"Master of craft and narrative" Walter Mosley returns with this crowning achievement in the Easy Rawlins saga, in which the iconic detective's loyalties are tested on the sun-soaked streets of Southern California (National Book Foundation)
It is 1969, and flames can be seen on the horizon, protest wafts like smoke though the thick air, and Easy Rawlins, the Black private detective whose small agency finally has its own office, gets a visit from a white Vietnam veteran. The young man comes to Easy with a story that makes little sense. He and his lover, a beautiful young woman, were attacked in a citrus grove at the city’s outskirts. He may have killed a man, and the woman and his dog are now missing. Inclined to turn down what sounds like nothing but trouble, Easy takes the case when he realizes how damaged the young vet is from his war experiences—the bond between veterans superseding all other considerations.
The veteran is not Easy’s only unlooked-for trouble. Easy’s adopted daughter Feather’s white uncle shows up uninvited, raising questions and unsettling the life Easy has long forged for the now young woman. Where Feather sees a family reunion, Easy suspects something else, something that will break his heart.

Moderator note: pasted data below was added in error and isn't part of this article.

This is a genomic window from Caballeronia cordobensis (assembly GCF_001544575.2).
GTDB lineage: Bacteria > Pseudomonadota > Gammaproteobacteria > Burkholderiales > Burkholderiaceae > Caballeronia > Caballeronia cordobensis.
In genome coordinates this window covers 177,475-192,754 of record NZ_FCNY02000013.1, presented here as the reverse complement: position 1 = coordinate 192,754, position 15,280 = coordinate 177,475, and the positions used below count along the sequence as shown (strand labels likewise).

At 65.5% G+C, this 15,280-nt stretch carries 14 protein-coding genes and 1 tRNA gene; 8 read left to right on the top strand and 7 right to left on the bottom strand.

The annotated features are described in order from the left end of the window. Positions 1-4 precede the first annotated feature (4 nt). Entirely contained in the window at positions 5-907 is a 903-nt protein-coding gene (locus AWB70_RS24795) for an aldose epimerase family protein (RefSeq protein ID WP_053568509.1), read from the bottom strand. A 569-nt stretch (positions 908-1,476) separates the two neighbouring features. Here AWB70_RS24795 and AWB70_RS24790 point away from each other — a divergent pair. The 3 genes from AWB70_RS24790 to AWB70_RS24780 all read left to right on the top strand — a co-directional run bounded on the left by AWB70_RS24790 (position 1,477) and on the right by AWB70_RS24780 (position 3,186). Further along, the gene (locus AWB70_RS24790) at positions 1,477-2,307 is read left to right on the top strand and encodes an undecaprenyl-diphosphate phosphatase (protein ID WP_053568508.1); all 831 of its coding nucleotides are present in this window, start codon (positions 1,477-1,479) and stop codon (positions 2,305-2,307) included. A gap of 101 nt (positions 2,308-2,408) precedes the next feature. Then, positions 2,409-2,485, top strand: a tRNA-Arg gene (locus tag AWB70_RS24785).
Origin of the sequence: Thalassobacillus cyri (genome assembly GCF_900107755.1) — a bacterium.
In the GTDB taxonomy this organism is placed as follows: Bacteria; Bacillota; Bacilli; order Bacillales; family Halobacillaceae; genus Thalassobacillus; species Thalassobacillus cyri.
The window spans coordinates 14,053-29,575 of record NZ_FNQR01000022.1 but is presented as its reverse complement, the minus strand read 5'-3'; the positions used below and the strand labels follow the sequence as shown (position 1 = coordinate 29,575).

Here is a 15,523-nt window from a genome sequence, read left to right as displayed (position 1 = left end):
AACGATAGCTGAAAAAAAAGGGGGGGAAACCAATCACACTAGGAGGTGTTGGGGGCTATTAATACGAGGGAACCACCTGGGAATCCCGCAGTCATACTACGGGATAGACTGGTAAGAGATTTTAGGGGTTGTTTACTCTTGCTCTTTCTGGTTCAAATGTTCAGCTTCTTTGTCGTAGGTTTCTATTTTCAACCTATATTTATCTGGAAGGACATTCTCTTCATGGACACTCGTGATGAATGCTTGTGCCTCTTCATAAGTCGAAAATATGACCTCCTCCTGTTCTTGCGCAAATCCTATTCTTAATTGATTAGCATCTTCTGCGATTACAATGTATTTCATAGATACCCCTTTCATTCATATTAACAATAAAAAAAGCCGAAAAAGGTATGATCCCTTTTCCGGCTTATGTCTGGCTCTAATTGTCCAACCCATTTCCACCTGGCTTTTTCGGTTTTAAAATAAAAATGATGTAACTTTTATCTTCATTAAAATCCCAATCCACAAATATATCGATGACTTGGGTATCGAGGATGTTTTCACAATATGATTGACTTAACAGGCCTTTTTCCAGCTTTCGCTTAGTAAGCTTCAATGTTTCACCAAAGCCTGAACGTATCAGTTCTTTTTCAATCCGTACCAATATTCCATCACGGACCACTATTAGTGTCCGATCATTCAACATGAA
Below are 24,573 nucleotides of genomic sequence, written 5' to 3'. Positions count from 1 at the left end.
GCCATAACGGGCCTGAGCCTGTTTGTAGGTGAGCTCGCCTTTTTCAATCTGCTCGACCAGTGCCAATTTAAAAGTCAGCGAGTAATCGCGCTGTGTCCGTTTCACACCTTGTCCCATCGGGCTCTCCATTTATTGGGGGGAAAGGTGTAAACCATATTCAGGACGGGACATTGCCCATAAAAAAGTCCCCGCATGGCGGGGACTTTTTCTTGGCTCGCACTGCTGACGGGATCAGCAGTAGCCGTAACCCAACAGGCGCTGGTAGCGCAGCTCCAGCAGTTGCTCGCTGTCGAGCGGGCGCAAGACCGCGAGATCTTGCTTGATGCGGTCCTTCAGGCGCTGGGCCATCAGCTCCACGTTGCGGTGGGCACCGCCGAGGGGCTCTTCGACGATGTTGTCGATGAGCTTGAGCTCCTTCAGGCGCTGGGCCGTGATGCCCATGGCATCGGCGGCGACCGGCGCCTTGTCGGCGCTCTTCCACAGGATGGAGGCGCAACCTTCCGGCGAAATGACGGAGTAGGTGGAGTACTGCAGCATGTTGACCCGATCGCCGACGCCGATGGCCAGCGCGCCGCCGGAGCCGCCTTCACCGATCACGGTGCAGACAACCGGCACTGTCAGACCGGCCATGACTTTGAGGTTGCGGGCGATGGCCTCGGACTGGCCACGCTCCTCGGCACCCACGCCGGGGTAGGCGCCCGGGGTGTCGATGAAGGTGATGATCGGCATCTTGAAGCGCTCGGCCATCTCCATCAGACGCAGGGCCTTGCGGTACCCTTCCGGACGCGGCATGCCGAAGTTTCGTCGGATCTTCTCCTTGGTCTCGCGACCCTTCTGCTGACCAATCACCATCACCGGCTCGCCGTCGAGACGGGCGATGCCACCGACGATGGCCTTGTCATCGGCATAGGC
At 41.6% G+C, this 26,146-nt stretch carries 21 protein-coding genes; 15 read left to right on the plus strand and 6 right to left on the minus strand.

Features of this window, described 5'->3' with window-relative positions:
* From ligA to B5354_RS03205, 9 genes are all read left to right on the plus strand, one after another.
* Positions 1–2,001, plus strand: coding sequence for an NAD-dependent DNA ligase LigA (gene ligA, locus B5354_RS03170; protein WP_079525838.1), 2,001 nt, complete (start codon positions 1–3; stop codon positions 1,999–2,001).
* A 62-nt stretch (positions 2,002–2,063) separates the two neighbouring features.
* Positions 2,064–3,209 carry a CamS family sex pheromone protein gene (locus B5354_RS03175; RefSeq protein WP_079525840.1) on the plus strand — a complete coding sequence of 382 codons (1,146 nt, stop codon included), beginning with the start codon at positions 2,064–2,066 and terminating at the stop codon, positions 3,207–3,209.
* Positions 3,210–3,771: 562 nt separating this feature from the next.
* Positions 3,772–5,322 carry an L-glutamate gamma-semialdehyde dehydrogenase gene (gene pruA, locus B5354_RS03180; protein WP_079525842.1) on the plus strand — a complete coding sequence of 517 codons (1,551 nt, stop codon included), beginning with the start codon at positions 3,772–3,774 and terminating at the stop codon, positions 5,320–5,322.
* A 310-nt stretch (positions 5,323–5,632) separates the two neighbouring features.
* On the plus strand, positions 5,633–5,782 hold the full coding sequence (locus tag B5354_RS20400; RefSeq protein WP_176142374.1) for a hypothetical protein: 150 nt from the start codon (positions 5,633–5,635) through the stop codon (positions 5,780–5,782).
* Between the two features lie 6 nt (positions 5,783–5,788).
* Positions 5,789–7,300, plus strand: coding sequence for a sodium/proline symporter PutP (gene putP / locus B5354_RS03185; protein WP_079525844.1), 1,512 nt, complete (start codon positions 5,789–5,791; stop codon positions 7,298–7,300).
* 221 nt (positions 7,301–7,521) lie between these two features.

Blood Grove is a crackling, moody, and thrilling race through a California of hippies and tycoons, radicals and sociopaths, cops and grifters, both men and women. Easy will need the help of his friends—from the genius Jackson Blue to the dangerous Mouse Alexander, Fearless Jones, and Christmas Black—to make sense of a case that reveals the darkest impulses humans harbor.
Blood Grove is a novel of vast scope and intimate insight, and a soulful call for justice by any means necessary.
Early in MWA Grand Master Mosley's strong 15th Easy Rawlins mystery (after 2016's Charcoal Joe), Craig Kilian, a vet traumatized by combat experiences in Vietnam, arrives unannounced one day in 1969 at the L.A. detective agency that employs Easy. Craig, a white man, tells Easy he got into a fight with a knife-wielding Black man who was about to attack a white woman tied to a tree at a remote campsite. After fatally stabbing the Black man, Craig was hit in the head and lost consciousness. When he woke up, the body and the woman were gone. WWII vet Easy feels sympathy for Craig, and agrees to help find out what happened at the campsite. The upright detective soon becomes caught in a web of trouble involving stolen money, grisly murders, and weird sex clubs. Amid all the twists and turns and double-crosses, Easy confronts racism, an enduring feature "of the America I loved and hated." Mosley does a fine job highlighting a world of Black survivors who know how difficult their struggle remains, every day of every decade. This marvelous series is as relevant as ever.
Too many characters
Hard to keep track if all of them, more than 40!, especially when reading only 30 min a day, three times a week.
It’s 1969 and Easy is still detecting…
Fast-paced, intricate and engrossing. It was great to read another Easy Rawlings story! To see all the familiar characters come to life again.
I love Easy Rawlins! Couldn’t put it down!